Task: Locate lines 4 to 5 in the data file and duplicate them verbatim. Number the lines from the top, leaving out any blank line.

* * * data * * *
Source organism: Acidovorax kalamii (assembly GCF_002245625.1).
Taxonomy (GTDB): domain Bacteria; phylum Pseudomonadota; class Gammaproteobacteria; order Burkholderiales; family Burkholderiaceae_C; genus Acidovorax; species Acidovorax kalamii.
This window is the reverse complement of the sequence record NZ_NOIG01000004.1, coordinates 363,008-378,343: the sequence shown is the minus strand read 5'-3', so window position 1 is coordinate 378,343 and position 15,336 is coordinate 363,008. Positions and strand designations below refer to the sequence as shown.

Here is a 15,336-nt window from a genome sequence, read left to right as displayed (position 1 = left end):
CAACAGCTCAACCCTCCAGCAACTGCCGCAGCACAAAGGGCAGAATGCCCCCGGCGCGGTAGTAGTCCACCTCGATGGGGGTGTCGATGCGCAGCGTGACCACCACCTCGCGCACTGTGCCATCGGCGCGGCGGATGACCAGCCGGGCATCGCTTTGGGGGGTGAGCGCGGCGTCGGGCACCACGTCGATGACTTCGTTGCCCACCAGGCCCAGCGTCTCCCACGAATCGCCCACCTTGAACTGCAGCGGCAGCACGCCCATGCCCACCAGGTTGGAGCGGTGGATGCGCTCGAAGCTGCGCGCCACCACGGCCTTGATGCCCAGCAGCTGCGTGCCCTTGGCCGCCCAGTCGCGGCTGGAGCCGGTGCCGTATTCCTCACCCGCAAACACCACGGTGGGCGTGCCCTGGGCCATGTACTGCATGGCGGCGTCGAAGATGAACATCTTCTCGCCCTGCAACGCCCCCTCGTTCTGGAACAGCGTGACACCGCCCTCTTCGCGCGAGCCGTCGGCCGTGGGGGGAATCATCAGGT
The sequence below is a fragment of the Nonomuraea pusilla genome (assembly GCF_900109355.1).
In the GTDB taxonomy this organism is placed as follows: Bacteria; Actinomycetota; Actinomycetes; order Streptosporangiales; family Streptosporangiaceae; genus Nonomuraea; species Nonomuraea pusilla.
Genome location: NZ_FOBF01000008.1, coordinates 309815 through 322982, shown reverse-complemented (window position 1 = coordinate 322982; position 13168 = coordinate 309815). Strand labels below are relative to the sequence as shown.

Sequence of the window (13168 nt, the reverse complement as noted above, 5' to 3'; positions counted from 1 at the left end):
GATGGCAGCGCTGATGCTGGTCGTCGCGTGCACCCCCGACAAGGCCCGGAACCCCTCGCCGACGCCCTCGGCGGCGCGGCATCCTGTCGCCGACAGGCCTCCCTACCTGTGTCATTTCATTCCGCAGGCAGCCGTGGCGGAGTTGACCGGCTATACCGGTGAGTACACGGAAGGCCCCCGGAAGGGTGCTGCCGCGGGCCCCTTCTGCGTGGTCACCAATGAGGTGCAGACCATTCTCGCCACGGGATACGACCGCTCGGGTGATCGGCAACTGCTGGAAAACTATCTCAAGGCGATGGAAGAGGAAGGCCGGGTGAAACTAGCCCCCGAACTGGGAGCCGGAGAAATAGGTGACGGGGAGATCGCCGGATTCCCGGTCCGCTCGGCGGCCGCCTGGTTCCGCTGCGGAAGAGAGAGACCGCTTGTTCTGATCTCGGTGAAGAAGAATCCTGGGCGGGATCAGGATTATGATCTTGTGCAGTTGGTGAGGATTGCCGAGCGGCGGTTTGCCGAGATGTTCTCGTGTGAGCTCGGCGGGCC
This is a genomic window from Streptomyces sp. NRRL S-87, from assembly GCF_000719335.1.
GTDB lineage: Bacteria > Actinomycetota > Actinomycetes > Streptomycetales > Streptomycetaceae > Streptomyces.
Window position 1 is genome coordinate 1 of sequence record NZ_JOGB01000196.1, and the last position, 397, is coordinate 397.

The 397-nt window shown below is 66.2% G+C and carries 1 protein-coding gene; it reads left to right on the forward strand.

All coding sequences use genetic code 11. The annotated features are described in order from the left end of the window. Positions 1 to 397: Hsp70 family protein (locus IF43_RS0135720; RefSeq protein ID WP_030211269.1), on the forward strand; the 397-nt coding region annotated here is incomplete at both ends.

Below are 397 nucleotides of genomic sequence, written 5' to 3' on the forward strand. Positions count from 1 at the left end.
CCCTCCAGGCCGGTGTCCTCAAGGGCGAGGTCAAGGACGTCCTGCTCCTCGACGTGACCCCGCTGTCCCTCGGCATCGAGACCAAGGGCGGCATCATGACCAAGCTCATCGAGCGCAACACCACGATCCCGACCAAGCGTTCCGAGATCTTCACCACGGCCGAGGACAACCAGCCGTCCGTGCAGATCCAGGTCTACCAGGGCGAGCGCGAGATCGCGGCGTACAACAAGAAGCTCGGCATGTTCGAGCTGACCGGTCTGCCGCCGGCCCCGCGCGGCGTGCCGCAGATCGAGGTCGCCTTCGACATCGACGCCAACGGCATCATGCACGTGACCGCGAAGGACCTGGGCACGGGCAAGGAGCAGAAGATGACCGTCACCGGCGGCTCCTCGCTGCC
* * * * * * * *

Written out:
Here is a 15,336-nt window from a genome sequence, read left to right as displayed (position 1 = left end):
CAACAGCTCAACCCTCCAGCAACTGCCGCAGCACAAAGGGCAGAATGCCCCCGGCGCGGTAGTAGTCCACCTCGATGGGGGTGTCGATGCGCAGCGTGACCACCACCTCGCGCACTGTGCCATCGGCGCGGCGGATGACCAGCCGGGCATCGCTTTGGGGGGTGAGCGCGGCGTCGGGCACCACGTCGATGACTTCGTTGCCCACCAGGCCCAGCGTCTCCCACGAATCGCCCACCTTGAACTGCAGCGGCAGCACGCCCATGCCCACCAGGTTGGAGCGGTGGATGCGCTCGAAGCTGCGCGCCACCACGGCCTTGATGCCCAGCAGCTGCGTGCCCTTGGCCGCCCAGTCGCGGCTGGAGCCGGTGCCGTATTCCTCACCCGCAAACACCACGGTGGGCGTGCCCTGGGCCATGTACTGCATGGCGGCGTCGAAGATGAACATCTTCTCGCCCTGCAACGCCCCCTCGTTCTGGAACAGCGTGACACCGCCCTCTTCGCGCGAGCCGTCGGCCGTGGGGGGAATCATCAGGT